Like most of the planet, I have developed a grand fondness for this period drama. Now, that’s not unusual for me – I love period drama – but I do think it’s unusual for the American populace in general. So there must be something special about this show that draws people in, and I think it’s the writing – smart, careful, controlled, witty, powerful writing. So as a writer, I can learn from that show, and here’s what I take away:

5. A facial expression can convey so much more than words. When Bates casts a sidelong glance at Anna, it’s more than enough.

4. Quick, dry wit is powerful. The Dowager Countess can cut a person and draw a smile with a few well-placed words

3. Subtle is good. Given the massive following that the show has gained, it’s clear that people can still appreciate the drama of daily human interaction, especially if royalty is show to be human.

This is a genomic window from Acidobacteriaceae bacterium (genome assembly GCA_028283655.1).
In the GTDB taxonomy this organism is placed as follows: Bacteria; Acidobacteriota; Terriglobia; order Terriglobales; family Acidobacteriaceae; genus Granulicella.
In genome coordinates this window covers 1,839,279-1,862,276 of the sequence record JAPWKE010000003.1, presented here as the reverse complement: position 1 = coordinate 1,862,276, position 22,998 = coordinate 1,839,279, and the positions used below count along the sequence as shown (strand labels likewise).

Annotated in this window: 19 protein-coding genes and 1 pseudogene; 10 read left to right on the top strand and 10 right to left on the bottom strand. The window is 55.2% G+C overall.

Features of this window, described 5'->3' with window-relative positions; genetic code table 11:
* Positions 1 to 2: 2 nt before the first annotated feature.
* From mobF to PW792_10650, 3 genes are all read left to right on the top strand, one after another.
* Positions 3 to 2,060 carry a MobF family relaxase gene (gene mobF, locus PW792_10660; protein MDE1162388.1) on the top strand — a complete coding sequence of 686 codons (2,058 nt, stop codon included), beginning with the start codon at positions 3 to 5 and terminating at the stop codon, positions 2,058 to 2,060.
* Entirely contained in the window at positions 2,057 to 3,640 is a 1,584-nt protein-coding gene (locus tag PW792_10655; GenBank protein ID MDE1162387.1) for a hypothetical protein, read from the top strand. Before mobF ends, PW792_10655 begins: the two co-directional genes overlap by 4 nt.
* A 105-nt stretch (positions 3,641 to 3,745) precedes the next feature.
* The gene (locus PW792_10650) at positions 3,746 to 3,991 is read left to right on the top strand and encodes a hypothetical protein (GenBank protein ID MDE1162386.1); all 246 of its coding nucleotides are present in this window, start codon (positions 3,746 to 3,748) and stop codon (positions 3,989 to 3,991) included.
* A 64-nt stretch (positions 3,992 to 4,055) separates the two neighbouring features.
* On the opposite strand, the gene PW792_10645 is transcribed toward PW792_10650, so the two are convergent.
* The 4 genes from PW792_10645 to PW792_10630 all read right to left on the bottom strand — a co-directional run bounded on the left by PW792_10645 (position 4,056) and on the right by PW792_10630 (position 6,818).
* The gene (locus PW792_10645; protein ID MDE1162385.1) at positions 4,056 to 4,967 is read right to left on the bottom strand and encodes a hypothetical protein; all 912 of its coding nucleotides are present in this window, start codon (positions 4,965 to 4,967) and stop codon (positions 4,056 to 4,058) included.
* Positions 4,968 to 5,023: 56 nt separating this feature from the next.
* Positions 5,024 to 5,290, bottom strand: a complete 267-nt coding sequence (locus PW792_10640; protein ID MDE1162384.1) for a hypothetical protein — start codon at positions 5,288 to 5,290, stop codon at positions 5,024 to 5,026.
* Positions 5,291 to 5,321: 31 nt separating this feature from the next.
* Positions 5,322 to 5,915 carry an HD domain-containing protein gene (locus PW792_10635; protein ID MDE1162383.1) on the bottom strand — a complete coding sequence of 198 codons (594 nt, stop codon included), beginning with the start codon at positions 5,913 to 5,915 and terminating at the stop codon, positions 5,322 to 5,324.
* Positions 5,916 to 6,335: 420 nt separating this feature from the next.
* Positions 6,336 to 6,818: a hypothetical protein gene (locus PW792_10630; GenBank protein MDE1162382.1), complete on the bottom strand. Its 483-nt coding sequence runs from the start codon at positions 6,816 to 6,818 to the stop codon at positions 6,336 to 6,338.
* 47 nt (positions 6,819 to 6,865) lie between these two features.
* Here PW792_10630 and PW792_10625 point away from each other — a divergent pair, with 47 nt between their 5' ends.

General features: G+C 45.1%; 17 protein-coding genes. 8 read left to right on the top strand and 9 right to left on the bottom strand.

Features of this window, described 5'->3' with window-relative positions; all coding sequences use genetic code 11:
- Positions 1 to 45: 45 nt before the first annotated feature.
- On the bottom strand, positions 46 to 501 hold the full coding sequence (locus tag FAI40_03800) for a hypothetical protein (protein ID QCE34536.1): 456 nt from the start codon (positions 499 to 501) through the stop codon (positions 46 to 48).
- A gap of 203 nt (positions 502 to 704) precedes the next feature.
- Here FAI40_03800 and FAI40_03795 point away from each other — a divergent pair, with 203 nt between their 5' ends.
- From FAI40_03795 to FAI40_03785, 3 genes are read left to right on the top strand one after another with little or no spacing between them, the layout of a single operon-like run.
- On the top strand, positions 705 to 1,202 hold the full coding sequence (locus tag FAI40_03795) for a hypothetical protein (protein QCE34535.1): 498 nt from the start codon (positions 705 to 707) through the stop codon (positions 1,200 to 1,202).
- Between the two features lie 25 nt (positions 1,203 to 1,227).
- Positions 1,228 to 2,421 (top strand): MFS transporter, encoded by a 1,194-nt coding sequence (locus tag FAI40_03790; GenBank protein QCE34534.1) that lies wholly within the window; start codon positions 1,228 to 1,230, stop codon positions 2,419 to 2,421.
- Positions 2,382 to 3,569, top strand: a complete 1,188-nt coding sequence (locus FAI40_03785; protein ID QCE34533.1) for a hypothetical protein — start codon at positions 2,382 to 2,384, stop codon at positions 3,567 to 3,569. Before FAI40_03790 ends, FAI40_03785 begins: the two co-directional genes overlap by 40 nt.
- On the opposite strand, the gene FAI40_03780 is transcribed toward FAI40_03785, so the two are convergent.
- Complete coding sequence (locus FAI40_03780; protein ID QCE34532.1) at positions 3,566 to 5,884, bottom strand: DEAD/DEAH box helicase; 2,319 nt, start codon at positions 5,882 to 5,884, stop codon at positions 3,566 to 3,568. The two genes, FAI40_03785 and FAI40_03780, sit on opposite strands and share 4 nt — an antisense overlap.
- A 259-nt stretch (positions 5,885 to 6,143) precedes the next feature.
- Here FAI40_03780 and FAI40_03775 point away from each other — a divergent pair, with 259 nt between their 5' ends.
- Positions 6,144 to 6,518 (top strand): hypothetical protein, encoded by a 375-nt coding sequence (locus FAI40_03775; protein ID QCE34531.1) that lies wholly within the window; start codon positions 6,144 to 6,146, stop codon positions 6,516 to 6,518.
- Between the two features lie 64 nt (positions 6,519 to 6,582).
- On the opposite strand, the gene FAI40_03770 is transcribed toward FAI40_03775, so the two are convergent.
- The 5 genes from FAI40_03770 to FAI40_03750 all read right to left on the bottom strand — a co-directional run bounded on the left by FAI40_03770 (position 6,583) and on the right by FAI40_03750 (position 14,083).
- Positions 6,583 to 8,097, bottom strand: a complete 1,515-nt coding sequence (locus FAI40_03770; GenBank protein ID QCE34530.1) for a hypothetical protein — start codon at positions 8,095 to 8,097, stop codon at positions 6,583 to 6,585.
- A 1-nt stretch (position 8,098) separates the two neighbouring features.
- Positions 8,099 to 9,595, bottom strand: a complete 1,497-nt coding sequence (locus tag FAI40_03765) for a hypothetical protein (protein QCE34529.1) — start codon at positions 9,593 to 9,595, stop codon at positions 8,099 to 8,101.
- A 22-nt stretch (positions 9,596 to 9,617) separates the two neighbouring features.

2. No introduction or explanation needed. We all catch onto the idea of an entail within a few minutes.

1. Complex characters that develop make for good story. It’s basic storytelling; we want our characters to be people – not all good or bad. . . complicated, like we are.

The writing on Downton Abbey is just superb. It’s not gimmicky and doesn’t rely on formulas or big drama to create intrigue and interest. That’s something I can strive for in my own work.

But I’ve only listed five writing lessons from the show, I know there are more. What do you learn about writing from Downton Abbey?